Have you ever met people that are so unloved that a whole nation wants them to die? You, know, kind of like the Jews during WWII.
Have you ever wondered what it would be like to belong to a people group that is despised, unloved and systematically oppressed? What would it be like to tell your child that she or he are not allowed to go to school because they government has decided that people with their skin color and religion do not belong in their country, and therefore, they have no right to education. What would that feel like if you knew that your people has faithfully served and lived in the nation for several hundred years?
I recently spent days with thousands of such people. The Rohingya of Arakan State, Burma. I have never seen such poverty. I have never seen such despair. I have never seen so many hungry babies whom may already be dead when I write this. I have never seen such filth. Such hopelessness. I have never seen mothers come with tears in their eyes telling me of a flight that lasted days, of beatings, torture, and now of constant hunger.
I looked at their serious children and felt completely overwhelmed and sad. I could do so little. I could only tell them that I would do what I can to help them, but I can promise nothing. Because, actually, the government in Burma makes it illegal to help the Rohingya. They do not allow aid organizations to bring food or medicine to these people. The only way we were able to stay there was because we were small and neutral and not afraid. But the people we helped were so few compared to the ones who need help. Desperately. Never have I seen so many adults, men and woman break down and cry when I talked to them. “Why do they hate us so?” they sobbed. “Why do they want to kill us?”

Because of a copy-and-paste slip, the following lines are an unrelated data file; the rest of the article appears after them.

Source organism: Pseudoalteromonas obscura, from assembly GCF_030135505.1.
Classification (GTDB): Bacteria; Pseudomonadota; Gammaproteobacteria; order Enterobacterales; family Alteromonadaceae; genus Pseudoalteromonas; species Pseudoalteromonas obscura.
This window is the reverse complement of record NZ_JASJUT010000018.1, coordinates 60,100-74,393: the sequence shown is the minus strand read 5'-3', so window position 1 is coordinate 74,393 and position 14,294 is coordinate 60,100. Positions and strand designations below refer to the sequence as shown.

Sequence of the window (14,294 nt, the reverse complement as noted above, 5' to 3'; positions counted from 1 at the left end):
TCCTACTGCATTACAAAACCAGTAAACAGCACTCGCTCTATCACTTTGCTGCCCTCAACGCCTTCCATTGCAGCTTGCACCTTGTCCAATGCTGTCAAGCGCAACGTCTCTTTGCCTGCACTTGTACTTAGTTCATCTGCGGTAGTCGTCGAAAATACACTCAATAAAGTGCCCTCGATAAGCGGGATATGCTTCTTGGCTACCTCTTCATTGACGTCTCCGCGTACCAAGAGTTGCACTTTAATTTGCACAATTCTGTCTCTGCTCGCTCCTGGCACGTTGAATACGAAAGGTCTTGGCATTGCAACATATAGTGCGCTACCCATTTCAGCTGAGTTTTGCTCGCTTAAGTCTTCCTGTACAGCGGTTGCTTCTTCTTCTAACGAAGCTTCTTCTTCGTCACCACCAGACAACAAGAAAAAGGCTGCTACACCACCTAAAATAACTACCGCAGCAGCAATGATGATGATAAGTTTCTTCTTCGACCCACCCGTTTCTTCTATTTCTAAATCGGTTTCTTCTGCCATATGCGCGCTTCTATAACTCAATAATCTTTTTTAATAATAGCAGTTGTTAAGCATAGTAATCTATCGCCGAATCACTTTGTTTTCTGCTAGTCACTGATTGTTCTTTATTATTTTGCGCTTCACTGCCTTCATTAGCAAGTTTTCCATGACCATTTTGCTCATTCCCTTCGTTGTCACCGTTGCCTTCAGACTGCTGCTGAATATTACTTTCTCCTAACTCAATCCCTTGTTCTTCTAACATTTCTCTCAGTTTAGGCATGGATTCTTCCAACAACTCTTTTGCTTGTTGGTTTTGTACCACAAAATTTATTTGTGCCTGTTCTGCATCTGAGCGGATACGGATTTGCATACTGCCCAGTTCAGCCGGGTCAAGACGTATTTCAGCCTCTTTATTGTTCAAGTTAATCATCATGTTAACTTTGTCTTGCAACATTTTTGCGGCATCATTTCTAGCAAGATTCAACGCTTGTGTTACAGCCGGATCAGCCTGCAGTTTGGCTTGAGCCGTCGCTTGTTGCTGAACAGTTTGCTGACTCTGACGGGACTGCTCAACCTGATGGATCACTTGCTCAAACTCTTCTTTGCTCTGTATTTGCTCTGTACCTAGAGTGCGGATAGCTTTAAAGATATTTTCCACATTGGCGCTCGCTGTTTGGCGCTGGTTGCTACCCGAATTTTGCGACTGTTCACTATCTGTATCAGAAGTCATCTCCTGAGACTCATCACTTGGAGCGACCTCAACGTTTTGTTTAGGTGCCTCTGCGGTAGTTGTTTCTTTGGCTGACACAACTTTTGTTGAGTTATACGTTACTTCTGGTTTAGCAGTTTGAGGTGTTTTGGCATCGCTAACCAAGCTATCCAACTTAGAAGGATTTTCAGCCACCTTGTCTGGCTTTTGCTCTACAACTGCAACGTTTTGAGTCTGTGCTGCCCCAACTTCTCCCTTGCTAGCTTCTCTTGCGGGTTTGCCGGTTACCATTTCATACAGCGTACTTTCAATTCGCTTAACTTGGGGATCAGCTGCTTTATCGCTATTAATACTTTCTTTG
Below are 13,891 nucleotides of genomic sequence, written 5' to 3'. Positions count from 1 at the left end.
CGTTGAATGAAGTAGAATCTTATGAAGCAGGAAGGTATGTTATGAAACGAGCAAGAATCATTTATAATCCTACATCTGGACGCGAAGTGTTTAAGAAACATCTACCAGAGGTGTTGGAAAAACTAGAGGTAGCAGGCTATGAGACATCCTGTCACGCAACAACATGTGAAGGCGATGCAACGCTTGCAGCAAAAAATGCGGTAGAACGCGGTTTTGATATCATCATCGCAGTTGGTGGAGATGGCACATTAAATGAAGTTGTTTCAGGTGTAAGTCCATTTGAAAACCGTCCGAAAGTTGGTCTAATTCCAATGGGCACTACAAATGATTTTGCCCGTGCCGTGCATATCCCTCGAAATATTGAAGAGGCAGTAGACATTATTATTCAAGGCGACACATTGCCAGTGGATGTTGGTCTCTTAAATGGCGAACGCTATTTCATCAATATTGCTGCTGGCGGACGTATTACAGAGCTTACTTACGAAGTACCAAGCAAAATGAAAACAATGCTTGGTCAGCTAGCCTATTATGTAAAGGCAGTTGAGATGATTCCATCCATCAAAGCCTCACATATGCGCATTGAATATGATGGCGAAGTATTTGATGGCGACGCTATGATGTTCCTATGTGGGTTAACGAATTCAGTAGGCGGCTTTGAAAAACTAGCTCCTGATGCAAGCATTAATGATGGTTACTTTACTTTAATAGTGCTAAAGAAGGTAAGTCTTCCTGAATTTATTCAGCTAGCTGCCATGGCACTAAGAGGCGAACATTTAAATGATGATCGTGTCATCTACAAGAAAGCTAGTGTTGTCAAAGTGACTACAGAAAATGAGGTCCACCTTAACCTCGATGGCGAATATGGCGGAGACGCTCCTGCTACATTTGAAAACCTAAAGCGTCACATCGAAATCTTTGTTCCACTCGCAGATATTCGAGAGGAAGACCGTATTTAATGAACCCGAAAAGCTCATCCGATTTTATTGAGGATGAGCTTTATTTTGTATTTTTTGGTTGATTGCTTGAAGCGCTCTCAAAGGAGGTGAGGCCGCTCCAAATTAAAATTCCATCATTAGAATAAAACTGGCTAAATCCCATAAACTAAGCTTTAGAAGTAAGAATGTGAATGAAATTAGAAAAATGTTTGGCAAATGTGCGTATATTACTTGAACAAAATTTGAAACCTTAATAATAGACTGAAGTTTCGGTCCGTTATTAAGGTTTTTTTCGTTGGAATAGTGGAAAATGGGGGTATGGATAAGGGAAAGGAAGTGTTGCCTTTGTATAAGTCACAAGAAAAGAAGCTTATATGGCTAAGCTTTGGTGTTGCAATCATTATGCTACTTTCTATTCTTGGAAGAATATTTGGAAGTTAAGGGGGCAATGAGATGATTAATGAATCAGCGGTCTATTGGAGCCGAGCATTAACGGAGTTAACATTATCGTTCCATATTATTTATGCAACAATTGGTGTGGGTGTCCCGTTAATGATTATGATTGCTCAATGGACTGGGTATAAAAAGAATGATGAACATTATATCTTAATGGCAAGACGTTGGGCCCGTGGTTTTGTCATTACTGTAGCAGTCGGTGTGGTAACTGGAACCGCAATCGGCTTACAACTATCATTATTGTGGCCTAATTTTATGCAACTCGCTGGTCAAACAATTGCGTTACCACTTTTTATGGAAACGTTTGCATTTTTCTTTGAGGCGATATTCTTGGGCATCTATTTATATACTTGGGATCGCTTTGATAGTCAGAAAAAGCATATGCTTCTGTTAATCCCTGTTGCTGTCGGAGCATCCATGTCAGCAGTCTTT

I am back in Norway now. In the comfort of my own home. Eating chocolate and drinking coffee. But the images are haunting me. I know that many of them will die. Many of the babies I held will not make it. Many of the children that looked seriously into my lens may not make it through the rainy season. Because, children cannot live without food. Sick people need medicine. When thousands congregate in large areas with no sanitation, disease spread like a wildfire.
I am going to post stories of the people I met in the days that follow. When you read them, think of these people as your neighbors. What should we do for them? Pray? Yes. Give? Yes. Speak about them? Yes. Write about them? Yes. Ask about them? Yes. Yes. Yes. The Rohingya have been named some of the most friendless people in the world. Please help me change that! These are people with great worth. And they are beautiful and gentle. They deserve a future and a hope.
I would really like it if you logged on the the Partners websitehere and gave a gift so that we can keep helping the Rohingya. They need us.